Significance and Benefits of OER
According to West and Jensen, OER is a philosophy and pedagogical shift – a movement that works to improve educational learning materials that aren’t restricted by copyright. They have the potential to:
Save students money on materials
Increasing student achievement, inspiring passion and building better connections between students and the materials they use
Provide an extraordinary opportunity for everyone to share, use, and reuse knowledge.
If the world’s knowledge is to be considered a public good then the more materials are shared, the more the world is bettered
The ALA White Paper and Environmental Scan and Assessment of OERs MOOCs and the Library, states that the benefits of OERs include
Use without the need of copyright clearance
The pedagogical benefit of the ability to revise and remix content and make it available in a mashed or alternative format, which allows for subject configuration and accessibility
Possible enhancement of institutional reputation, with the potential to attract endowment
Challenges of OER
Along with their numerous benefits, OERs also have several challenges associated with them. Educause’s educational sheet, 7 Things you Should Know about OERs, points out the following:
The quality of the content of OERs can be uneven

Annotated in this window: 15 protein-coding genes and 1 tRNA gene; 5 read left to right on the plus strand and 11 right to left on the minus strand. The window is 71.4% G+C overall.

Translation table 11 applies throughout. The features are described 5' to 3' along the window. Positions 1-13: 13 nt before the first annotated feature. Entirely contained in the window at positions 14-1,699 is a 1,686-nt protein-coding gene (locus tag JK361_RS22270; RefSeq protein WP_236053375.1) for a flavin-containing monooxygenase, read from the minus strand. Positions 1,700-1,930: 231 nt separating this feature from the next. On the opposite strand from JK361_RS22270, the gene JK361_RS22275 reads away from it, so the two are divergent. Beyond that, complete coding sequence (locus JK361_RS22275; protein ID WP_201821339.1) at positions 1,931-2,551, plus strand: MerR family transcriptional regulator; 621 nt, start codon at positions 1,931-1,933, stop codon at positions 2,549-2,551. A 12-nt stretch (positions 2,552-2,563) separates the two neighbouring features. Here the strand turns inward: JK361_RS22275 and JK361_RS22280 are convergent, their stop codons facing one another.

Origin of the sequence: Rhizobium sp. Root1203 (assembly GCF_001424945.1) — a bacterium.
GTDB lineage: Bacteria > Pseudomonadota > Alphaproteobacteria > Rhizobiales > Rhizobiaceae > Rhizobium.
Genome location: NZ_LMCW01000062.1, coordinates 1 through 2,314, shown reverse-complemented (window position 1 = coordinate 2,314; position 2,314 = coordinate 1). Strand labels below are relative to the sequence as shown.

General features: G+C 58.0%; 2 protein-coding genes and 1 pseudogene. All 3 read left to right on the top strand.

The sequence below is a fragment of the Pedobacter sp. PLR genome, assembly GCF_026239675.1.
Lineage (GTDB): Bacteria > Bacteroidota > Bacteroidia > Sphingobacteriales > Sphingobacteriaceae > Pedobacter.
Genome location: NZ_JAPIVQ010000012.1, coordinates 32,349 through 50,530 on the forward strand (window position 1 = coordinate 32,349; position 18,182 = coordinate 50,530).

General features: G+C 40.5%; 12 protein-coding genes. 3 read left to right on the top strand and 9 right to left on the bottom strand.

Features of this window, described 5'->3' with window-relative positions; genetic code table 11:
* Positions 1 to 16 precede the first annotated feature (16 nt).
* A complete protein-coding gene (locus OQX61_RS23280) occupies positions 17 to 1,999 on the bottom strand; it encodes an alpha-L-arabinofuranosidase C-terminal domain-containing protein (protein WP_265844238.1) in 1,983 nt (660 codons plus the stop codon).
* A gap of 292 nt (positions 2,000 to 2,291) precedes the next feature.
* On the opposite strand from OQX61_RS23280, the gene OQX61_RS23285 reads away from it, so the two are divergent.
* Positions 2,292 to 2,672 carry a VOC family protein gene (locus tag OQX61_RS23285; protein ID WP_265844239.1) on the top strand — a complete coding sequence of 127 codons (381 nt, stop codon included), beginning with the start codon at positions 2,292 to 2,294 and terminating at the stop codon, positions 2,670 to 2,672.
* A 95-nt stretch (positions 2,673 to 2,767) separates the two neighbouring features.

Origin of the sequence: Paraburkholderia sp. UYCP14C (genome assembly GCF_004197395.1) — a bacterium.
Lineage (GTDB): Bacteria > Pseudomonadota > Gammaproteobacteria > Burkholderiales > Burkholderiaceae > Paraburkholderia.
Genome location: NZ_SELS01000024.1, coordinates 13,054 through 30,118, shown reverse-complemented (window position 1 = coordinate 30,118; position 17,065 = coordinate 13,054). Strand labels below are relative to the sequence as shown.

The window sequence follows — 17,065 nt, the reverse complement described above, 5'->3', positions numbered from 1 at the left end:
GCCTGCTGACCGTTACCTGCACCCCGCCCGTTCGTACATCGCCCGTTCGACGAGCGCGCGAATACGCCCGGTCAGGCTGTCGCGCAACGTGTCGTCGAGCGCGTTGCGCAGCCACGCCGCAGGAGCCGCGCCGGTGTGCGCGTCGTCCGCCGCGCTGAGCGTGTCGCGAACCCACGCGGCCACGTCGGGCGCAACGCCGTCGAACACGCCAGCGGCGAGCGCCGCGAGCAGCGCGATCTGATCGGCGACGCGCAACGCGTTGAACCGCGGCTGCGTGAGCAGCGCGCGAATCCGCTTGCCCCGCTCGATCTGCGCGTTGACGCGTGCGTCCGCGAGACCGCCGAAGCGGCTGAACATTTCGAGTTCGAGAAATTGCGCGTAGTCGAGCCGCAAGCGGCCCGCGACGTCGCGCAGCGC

Some ineffective at presenting material properly
Value tends to decrease without periodic updating
May need to be adapted for use by specific departments
Design may not be accessible
In addition to this, the ALA White Paper indicated two main categories of challenges that must be considered when it comes to OER. These are:
The White Paper defines effectiveness of OERs as the ability to provide quality educational materials that effectively convey knowledge to their users. They should be:
Useful across borders, cultures, and regions
Created by experts so that content is credible
Follow instructional design and pedagogical principles that ensure that learning objects include well laid out topics, are interactive, and use appropriate technology to facilitate learning, and
Adhere to agreed upon technological standards (standard formats, discoverability, modularity and granularity, interoperability)
Additionally, the paper outlines that sustainable development of OERs is complex and requires addressing institutional, professional, and student awareness, policy preparedness, supporting creators and users to allow for creation and adaptation of effective resources, making OER visible, and finding means of funding longterm development. In terms of sustainability, OERs should:
Meet their goals of perpetuating the production and sharing
Sustain the use and reuse of OERs by users
University of Toronto Scarborough Library
1265 Military Trail, Toronto, ON M1C 1A4 Canada
About web accessibility. Tell us about a web accessibility problem.
About online privacy and data collection.
© University of Toronto. All rights reserved.